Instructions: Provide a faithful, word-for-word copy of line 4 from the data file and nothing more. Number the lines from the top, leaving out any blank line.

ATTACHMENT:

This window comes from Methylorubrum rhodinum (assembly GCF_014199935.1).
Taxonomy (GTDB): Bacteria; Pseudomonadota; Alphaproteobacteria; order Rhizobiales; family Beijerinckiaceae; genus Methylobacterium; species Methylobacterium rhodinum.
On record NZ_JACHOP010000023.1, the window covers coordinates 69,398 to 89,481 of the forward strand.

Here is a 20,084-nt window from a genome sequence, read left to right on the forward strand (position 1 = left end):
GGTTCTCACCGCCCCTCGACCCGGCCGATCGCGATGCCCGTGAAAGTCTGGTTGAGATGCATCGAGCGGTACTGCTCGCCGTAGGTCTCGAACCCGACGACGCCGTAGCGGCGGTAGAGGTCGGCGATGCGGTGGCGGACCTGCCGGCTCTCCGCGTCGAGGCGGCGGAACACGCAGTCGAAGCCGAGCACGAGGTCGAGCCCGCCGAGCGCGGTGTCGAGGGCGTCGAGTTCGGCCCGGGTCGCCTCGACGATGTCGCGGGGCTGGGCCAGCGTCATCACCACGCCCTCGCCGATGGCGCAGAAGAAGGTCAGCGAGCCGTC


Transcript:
Here is a 20,084-nt window from a genome sequence, read left to right on the forward strand (position 1 = left end):